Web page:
DC Councilmember Mary Cheh said she suffered from muscle pain, headache and other side effects as she took part in Moderna’s coronavirus vaccine trial.
“I’m taking it not just for myself. It’s for others. This is something we have to do collectively to defeat this thing,” Cheh told WUSA9.
The vaccine candidate jointly developed by the Massachusetts-based biotech company Moderna, Inc. and the National Institutes of Health (NIH) recently proved 94.5 percent effective against coronavirus in a Phase 3 clinical trial.
Dr. Anthony Fauci, the country’s leading infectious disease expert, praised the development, saying the percentage was “truly outstanding.”
Cheh is part of the volunteering team that helps to test the potential vaccine. She decided to participate in the trial after she was encouraged by a doctor friend of hers, who also got the shot.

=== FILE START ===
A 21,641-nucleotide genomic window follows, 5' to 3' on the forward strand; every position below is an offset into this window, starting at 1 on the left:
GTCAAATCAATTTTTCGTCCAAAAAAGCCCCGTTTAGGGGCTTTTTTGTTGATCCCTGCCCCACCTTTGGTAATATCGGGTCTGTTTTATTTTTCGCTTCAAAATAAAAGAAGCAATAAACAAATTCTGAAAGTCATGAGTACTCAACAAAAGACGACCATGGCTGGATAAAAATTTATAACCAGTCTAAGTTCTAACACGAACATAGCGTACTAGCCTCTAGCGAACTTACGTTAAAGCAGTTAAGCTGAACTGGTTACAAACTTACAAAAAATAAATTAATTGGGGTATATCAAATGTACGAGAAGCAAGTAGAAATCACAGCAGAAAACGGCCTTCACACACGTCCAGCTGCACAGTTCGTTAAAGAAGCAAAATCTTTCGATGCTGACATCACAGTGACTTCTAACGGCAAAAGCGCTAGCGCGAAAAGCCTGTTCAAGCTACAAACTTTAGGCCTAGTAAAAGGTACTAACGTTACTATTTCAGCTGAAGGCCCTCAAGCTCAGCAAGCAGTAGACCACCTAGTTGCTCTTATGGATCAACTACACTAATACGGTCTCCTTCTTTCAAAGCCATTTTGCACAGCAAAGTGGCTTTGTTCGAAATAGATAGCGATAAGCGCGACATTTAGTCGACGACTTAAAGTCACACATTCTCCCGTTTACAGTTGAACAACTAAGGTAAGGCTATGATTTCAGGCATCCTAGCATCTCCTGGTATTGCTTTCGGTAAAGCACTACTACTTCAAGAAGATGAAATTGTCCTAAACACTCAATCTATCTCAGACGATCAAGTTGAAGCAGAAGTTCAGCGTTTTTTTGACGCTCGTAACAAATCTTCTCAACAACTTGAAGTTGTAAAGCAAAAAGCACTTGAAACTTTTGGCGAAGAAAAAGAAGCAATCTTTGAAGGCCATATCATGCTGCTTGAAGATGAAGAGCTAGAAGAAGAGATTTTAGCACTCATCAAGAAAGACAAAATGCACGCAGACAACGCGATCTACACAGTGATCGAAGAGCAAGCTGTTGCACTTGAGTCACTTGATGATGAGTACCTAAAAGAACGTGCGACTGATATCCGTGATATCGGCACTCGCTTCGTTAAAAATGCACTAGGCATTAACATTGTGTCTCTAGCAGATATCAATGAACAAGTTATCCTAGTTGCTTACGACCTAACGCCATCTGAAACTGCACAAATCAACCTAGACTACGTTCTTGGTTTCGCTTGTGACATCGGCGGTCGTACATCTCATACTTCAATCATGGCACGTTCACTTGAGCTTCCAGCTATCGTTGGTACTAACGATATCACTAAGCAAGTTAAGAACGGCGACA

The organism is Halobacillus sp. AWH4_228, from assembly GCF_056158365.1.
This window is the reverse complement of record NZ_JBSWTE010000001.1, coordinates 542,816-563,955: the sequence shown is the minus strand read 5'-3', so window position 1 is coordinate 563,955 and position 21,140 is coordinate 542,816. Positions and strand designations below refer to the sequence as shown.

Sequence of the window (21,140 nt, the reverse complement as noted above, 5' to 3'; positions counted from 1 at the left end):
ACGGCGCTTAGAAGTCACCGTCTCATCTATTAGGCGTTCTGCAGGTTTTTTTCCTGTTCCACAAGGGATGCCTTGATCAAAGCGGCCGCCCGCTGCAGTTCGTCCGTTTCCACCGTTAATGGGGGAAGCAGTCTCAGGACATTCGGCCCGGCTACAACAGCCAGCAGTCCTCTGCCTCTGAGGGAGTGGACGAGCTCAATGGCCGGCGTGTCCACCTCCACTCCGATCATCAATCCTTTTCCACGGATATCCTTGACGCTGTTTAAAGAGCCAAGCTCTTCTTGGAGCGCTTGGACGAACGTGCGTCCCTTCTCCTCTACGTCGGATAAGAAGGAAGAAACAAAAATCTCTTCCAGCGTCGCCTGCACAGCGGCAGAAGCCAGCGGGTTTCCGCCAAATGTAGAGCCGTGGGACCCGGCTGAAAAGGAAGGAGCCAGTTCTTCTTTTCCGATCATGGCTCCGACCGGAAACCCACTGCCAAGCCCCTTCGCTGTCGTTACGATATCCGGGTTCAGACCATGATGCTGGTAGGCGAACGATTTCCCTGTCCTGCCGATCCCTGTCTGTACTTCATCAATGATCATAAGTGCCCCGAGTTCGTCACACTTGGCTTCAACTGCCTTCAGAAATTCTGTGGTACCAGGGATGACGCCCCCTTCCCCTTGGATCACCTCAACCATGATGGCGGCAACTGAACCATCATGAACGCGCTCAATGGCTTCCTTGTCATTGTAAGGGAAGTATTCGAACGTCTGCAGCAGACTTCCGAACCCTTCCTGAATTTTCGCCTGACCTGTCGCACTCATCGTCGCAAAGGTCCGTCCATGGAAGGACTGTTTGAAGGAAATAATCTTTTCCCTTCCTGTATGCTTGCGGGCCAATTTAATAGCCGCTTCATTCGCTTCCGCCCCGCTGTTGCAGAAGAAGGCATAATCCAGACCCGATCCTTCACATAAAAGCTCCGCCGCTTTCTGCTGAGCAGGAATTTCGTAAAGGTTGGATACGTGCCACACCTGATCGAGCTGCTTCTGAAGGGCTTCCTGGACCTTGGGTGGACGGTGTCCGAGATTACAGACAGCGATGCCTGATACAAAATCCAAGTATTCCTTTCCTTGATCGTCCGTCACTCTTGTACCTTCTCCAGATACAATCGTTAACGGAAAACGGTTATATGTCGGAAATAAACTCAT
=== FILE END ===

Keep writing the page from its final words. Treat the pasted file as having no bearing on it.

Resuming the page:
The councilmember signed up around four months ago. She received her first dose in August, which was followed by the second and final dose in early September.
Half of all participants got placebo instead of the trial vaccine, and they do not know which group they are in. Cheh believes that she is in the vaccine group because her body showed strong reactions after both shots.
Among the symptoms Cheh experienced are severe fatigue, joint pain, muscle pain, headache, and soreness at the injection area. The side effects disappeared after 36 hours according to Cheh.
Volunteers in the trial are paid for their role and are compensated $100 for every injection they receive.
“Please when the vaccine comes out, please everybody take it,” says Cheh, noting that she thinks that is the only solution to the pandemic.
The new vaccine is expected to start being implemented for high-risk groups late December. It could be available for everyone in spring 2021.